• Limited utility of conditions: The research paper argues that there are too many conditions attached to foreign investment approvals and that conditions are often of limited use in truly mitigating risks such as national security or multinational corporate tax avoidance. The research paper instead advocates that the Government should aim for more policy coherence and solutions that can progress as risks evolve, using national regulations and purpose-built and adequately-resourced regulators, such as the Australian Competition and Consumer Commission, Australian Taxation Office and Critical Infrastructure Centre. This ensures that FIRB remains an effective gatekeeper rather than a regulator with limited monitoring and enforcement capability.
  • FIRB application process: In relation to the FIRB application process, the research paper recommends three concrete steps to increase transparency, enhance predictability and lower the costs of the screening regime: (1) routine publication of reasons for decisions; (2) greater certainty around timeframes; and (3) aligning application fees with the actual cost of administering the screening regime. Bidder application fees were a particular point of concern, with the research paper likening them to "taxes, not a fee for service… set at levels that are out of proportion with the cost of delivering the regulatory regime".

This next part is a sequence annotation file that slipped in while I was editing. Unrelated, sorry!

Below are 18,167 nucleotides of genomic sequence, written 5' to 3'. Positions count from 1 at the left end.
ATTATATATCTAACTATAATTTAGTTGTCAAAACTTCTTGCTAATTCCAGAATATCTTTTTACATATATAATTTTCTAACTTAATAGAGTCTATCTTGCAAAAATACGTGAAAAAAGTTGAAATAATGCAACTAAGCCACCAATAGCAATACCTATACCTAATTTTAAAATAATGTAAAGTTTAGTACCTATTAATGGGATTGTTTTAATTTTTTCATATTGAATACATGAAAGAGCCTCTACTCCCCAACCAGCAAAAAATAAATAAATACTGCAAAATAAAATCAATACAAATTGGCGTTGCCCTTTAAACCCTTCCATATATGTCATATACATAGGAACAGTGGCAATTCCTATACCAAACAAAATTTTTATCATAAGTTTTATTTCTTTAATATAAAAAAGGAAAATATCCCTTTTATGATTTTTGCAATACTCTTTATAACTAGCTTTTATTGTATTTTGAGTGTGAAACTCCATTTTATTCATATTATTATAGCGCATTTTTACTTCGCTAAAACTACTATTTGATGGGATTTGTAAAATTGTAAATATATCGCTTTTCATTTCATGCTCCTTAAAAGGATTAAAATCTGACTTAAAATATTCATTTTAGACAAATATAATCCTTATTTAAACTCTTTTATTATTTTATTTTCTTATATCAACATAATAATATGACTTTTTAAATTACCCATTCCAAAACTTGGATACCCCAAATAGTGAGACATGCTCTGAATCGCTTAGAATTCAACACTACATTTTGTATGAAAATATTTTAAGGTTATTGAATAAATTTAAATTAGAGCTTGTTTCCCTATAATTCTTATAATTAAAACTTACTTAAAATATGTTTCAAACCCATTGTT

What's next for foreign investment in Australia?

While it remains to be seen which of the research paper's recommendations will be adopted, it is likely that Australia’s foreign investment policy will continue to shift as Australia navigates its COVID-19 recovery and global geopolitical alliances continue to change. The Productivity Commission has indicated that it intends to conduct further reviews to build on this research paper that will certainly continue to feed into the Government's response and formulation of Australian foreign investment policy.

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Clayton Utz communications are intended to provide commentary and general information. They should not be relied upon as legal advice. Formal legal advice should be sought in particular transactions or on matters of interest arising from this communication. Persons listed may not be admitted in all States and Territories.